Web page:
Thehorse.com - Full Article
Owners need to consider how they will meet their older horses' (or their younger, hard-keeping horses') nutrient requirements during the winter. Providing adequate energy is the prime concern, and how you will provide those extra calories depends on available feed and each horse's individual needs.
A good place to start is assessing your horse's body condition score (BCS). Horses with a BCS of greater than 5 will have some extra fat stores that can provide insulation and serve as a readily available source of energy when the daily ration falls short as the temperature drops.
In developing your feeding strategy, consider increasing your horse's hay intake to meet his energy needs. Hay is digested in the gastrointestinal tract by fermentation, which produces heat that the horse can use to maintain core body temperature. There is a limit as to how much hay he can consume daily. In most cases, he will consume 2.0-2.5% of his body weight per day. If he can't consume enough hay, then adding grain to the diet will also provide calories.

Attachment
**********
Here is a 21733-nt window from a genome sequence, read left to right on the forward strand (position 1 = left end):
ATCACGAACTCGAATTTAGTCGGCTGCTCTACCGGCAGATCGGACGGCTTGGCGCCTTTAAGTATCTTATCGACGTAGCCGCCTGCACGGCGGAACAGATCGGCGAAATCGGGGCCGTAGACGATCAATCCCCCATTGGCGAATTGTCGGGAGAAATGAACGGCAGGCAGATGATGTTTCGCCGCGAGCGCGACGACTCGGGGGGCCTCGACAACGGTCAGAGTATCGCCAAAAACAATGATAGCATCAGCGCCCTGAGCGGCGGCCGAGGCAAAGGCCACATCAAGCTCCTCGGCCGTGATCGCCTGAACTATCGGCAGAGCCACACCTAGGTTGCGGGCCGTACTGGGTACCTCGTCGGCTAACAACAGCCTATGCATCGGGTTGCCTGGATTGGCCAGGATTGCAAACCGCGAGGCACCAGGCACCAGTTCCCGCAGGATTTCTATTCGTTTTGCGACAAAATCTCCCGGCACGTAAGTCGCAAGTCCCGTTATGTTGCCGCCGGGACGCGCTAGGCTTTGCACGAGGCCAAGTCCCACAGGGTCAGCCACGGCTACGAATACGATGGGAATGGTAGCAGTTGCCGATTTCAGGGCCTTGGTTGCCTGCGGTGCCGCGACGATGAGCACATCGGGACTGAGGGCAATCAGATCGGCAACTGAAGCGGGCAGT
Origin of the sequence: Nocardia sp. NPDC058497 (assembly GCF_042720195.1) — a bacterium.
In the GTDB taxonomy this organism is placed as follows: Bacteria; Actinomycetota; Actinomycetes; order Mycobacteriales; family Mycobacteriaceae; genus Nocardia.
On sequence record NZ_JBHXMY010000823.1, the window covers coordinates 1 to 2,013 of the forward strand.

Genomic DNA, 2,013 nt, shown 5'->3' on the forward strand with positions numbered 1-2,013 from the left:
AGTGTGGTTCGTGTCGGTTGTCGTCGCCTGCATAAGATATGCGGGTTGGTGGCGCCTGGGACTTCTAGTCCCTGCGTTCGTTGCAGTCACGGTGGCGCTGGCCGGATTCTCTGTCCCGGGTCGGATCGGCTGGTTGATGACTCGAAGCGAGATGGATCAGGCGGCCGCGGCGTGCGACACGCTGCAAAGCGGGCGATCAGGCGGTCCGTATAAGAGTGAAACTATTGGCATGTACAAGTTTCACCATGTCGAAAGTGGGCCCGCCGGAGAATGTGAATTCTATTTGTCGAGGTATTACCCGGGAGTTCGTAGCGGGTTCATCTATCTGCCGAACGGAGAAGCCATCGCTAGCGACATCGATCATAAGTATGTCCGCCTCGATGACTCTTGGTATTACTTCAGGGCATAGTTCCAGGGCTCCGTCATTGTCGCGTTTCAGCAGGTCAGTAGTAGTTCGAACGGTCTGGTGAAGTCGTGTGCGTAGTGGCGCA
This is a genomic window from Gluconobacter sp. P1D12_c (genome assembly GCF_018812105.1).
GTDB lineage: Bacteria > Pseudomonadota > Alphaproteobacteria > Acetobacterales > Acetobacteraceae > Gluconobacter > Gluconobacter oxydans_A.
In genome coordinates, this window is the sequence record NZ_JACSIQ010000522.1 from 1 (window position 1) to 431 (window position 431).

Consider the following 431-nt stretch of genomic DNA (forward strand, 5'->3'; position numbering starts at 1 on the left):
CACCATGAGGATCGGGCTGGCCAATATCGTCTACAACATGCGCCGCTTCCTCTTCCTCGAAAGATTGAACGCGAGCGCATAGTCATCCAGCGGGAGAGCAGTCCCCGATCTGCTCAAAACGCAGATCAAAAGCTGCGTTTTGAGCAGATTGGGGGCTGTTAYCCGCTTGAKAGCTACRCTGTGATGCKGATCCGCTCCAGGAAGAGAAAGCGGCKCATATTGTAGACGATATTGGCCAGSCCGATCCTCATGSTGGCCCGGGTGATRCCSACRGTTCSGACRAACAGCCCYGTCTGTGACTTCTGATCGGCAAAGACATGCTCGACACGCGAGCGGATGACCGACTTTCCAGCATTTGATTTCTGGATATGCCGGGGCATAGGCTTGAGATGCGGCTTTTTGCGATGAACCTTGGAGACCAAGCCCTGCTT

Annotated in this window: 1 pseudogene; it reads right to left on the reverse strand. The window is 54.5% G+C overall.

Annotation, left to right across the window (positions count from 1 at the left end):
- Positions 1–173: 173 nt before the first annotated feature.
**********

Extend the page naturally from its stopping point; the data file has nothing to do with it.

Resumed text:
Temperatures well below freezing, or wet snow or freezing rain conditions, greatly increase a horse's energy requirements, especially if he's maintained outside. Rain and wind can cause the horse to lose the insulating capacity of his hair coat, and he'll use body reserves to maintain core body temperature, often resulting in weight loss...
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